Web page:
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J. Li, D. Garman; Blue-Light Filtering IOLs May Offer Better Visual Acuity Under Low Contrast Levels. Invest. Ophthalmol. Vis. Sci. 2008;49(13):3343. doi: https://doi.org/.
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To compare the visual acuity (VA) under different contrast levels (100%, 25%, 10% and 5%) in patients receiving a UV and blue-light filtering IOL (Alcon AcrySof Natural SN60AT) in one eye and a UV-only filtering IOL (Alcon AcrySof SA60AT) in the other.
Patients who had implantation of a SN60AT IOL in one eye (SN group) and a SA60AT IOL in the other eye (SA group) were identified. Inclusion criteria included age between 50 and 80 years, best corrected visual acuity (BCVA) of 20/25 or better, agreeing to participate in the study, which was approved by the Medical Center IRB, and signing the informed consent. Exclusion criteria were diabetes, posterior capsular opacity, glaucoma, macular degeneration and astigmatism greater than 1.5 D. A total of thirteen patients completed the study. Visual acuity in four different constrast levels was obtained with a multi-functional visual acuity tester (MFVA100) under mesopic condition, and the pupil size was measured with a Colvard infrared pupillometer (Oasis) in the same luminance condition.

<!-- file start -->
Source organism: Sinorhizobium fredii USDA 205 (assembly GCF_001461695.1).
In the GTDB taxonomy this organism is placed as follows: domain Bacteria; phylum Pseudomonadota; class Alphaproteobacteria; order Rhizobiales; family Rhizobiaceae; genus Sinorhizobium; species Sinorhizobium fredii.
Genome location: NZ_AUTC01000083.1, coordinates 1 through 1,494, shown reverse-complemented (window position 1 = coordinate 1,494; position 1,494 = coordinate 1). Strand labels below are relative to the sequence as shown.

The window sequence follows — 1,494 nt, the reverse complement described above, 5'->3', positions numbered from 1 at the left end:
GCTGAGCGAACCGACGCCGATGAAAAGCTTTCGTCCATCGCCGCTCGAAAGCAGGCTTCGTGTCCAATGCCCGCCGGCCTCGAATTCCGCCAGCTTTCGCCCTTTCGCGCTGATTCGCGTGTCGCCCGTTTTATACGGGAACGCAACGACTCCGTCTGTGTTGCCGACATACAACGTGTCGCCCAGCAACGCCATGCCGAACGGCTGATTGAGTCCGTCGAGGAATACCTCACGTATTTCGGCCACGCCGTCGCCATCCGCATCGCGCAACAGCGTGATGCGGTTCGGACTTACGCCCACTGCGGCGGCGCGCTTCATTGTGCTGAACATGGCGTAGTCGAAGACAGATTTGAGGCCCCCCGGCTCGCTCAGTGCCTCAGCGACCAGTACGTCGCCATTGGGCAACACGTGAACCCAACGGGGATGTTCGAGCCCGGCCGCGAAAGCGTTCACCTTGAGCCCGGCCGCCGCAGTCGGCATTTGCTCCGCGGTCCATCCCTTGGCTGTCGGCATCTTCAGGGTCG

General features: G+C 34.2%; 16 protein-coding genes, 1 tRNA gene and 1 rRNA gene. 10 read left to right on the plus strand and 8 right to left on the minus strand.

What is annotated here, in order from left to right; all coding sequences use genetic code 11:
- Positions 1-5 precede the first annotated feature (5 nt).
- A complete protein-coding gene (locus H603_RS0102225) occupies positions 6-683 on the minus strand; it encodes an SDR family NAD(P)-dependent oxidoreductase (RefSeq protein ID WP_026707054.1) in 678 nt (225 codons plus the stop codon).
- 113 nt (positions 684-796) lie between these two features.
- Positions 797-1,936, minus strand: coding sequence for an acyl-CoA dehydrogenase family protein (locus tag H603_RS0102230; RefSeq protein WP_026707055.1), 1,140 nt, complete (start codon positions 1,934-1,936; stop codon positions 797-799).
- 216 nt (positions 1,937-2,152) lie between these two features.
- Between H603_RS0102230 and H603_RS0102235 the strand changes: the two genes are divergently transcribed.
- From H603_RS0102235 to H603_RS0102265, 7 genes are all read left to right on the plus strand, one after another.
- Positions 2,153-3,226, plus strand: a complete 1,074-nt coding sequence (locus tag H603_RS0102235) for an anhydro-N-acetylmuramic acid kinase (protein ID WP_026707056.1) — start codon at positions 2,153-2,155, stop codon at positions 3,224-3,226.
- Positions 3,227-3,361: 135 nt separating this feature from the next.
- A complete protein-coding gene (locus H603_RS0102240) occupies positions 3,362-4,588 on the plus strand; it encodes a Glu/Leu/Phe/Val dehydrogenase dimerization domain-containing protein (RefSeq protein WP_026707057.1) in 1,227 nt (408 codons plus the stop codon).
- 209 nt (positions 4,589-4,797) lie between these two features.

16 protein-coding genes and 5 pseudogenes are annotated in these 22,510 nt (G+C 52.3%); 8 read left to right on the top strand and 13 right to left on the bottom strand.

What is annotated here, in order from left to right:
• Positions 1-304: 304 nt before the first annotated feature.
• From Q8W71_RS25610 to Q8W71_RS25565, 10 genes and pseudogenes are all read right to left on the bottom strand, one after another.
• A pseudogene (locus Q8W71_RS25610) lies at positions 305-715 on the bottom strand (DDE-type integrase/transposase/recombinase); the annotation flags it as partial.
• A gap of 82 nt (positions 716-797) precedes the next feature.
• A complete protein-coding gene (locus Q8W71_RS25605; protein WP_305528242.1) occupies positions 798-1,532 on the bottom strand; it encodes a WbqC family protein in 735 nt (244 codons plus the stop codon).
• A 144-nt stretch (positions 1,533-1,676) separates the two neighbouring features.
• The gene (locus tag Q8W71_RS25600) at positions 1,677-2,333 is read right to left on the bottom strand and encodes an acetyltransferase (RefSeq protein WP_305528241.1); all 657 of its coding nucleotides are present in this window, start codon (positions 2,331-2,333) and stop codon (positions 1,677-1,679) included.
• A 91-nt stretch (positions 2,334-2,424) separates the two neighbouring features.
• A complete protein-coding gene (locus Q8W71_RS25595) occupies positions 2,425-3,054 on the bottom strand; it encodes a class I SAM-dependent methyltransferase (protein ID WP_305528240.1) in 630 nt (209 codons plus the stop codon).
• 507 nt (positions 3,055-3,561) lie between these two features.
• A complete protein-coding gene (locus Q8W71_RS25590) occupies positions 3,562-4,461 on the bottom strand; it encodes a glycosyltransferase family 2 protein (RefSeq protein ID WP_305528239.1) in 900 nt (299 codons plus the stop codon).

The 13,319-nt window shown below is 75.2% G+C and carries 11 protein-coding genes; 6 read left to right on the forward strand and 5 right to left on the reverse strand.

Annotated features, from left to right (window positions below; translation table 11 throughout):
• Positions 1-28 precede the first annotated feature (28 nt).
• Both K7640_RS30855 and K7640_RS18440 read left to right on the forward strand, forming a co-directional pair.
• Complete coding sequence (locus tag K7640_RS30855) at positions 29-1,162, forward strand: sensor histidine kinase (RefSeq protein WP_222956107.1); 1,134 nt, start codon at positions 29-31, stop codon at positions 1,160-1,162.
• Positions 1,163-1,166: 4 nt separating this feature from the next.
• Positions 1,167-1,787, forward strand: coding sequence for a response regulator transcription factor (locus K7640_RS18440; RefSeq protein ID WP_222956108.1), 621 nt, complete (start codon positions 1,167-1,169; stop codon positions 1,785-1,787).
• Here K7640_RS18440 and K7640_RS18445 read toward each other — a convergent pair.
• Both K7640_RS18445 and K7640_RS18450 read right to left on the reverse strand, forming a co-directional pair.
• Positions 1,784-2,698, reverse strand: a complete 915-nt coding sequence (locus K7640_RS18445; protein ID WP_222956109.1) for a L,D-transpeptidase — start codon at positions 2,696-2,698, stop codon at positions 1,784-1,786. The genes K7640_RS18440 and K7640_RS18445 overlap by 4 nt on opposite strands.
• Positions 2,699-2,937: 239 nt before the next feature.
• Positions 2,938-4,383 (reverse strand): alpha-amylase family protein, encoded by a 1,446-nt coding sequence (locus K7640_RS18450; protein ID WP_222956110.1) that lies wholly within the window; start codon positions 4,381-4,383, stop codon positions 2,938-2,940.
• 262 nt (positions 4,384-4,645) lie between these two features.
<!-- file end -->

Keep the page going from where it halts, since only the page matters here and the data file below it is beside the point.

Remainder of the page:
The mean BCVA was -0.016 ± 0.037 logMAR in SN group and -0.015 ± 0.086 logMAR in SA group under 100% contrast level. The mean difference of BCVA in SN group from that in SA group under 25%, 10% and 5% constrast levels were -0.136 ± 0.165, -0.221 ± 0.312 and -0.223 ± 0.263 logMAR, respectively. The mean pupil diameter in millimeters was 4.4 ± 1.1 (SN group) and 4.4 ± 1.2 (SA group).
The two groups had similar BCVA under 100% contrast level. However, the SN60AT IOLs produced better BCVA than the SA60AT IOLs under lower contrast levels (25%, 10%, and 5%). The yellow filter IOLs may provid patients with better visual function for conducting daily life activites, such as working and driving under low contrast conditions.
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